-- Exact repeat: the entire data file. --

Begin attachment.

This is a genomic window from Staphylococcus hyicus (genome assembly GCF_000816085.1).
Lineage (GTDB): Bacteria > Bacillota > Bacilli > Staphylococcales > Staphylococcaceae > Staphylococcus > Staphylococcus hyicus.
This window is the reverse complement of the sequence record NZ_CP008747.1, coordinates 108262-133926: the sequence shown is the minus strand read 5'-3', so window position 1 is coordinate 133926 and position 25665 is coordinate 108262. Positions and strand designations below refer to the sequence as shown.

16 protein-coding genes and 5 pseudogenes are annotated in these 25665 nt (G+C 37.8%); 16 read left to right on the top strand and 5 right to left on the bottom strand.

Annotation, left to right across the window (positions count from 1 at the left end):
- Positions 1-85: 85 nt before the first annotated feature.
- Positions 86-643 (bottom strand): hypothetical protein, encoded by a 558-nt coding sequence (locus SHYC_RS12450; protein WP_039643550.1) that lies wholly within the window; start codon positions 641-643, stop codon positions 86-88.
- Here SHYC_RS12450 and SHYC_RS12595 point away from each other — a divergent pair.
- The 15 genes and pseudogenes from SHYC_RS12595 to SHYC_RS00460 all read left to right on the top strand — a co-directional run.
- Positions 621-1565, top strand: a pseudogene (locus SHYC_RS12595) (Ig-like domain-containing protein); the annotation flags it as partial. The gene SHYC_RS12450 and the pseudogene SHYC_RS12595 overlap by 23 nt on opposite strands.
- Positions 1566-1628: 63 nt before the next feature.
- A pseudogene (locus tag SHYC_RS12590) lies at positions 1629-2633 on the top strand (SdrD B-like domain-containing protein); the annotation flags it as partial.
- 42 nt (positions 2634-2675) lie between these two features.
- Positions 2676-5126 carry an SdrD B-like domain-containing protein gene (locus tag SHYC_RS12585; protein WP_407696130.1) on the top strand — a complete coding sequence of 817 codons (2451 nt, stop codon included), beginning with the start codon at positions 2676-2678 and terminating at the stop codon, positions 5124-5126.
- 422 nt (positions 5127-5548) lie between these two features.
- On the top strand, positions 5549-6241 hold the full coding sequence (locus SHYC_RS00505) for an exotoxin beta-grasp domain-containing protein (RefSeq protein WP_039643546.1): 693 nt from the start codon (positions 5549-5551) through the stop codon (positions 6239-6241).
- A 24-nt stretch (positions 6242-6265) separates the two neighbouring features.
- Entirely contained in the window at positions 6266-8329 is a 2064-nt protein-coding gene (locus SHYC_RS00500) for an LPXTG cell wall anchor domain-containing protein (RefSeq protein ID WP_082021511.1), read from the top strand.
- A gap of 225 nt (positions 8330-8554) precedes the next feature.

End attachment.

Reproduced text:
This is a genomic window from Staphylococcus hyicus (genome assembly GCF_000816085.1).
Lineage (GTDB): Bacteria > Bacillota > Bacilli > Staphylococcales > Staphylococcaceae > Staphylococcus > Staphylococcus hyicus.
This window is the reverse complement of the sequence record NZ_CP008747.1, coordinates 108262-133926: the sequence shown is the minus strand read 5'-3', so window position 1 is coordinate 133926 and position 25665 is coordinate 108262. Positions and strand designations below refer to the sequence as shown.

16 protein-coding genes and 5 pseudogenes are annotated in these 25665 nt (G+C 37.8%); 16 read left to right on the top strand and 5 right to left on the bottom strand.

Annotation, left to right across the window (positions count from 1 at the left end):
- Positions 1-85: 85 nt before the first annotated feature.
- Positions 86-643 (bottom strand): hypothetical protein, encoded by a 558-nt coding sequence (locus SHYC_RS12450; protein WP_039643550.1) that lies wholly within the window; start codon positions 641-643, stop codon positions 86-88.
- Here SHYC_RS12450 and SHYC_RS12595 point away from each other — a divergent pair.
- The 15 genes and pseudogenes from SHYC_RS12595 to SHYC_RS00460 all read left to right on the top strand — a co-directional run.
- Positions 621-1565, top strand: a pseudogene (locus SHYC_RS12595) (Ig-like domain-containing protein); the annotation flags it as partial. The gene SHYC_RS12450 and the pseudogene SHYC_RS12595 overlap by 23 nt on opposite strands.
- Positions 1566-1628: 63 nt before the next feature.
- A pseudogene (locus tag SHYC_RS12590) lies at positions 1629-2633 on the top strand (SdrD B-like domain-containing protein); the annotation flags it as partial.
- 42 nt (positions 2634-2675) lie between these two features.
- Positions 2676-5126 carry an SdrD B-like domain-containing protein gene (locus tag SHYC_RS12585; protein WP_407696130.1) on the top strand — a complete coding sequence of 817 codons (2451 nt, stop codon included), beginning with the start codon at positions 2676-2678 and terminating at the stop codon, positions 5124-5126.
- 422 nt (positions 5127-5548) lie between these two features.
- On the top strand, positions 5549-6241 hold the full coding sequence (locus SHYC_RS00505) for an exotoxin beta-grasp domain-containing protein (RefSeq protein WP_039643546.1): 693 nt from the start codon (positions 5549-5551) through the stop codon (positions 6239-6241).
- A 24-nt stretch (positions 6242-6265) separates the two neighbouring features.
- Entirely contained in the window at positions 6266-8329 is a 2064-nt protein-coding gene (locus SHYC_RS00500) for an LPXTG cell wall anchor domain-containing protein (RefSeq protein ID WP_082021511.1), read from the top strand.
- A gap of 225 nt (positions 8330-8554) precedes the next feature.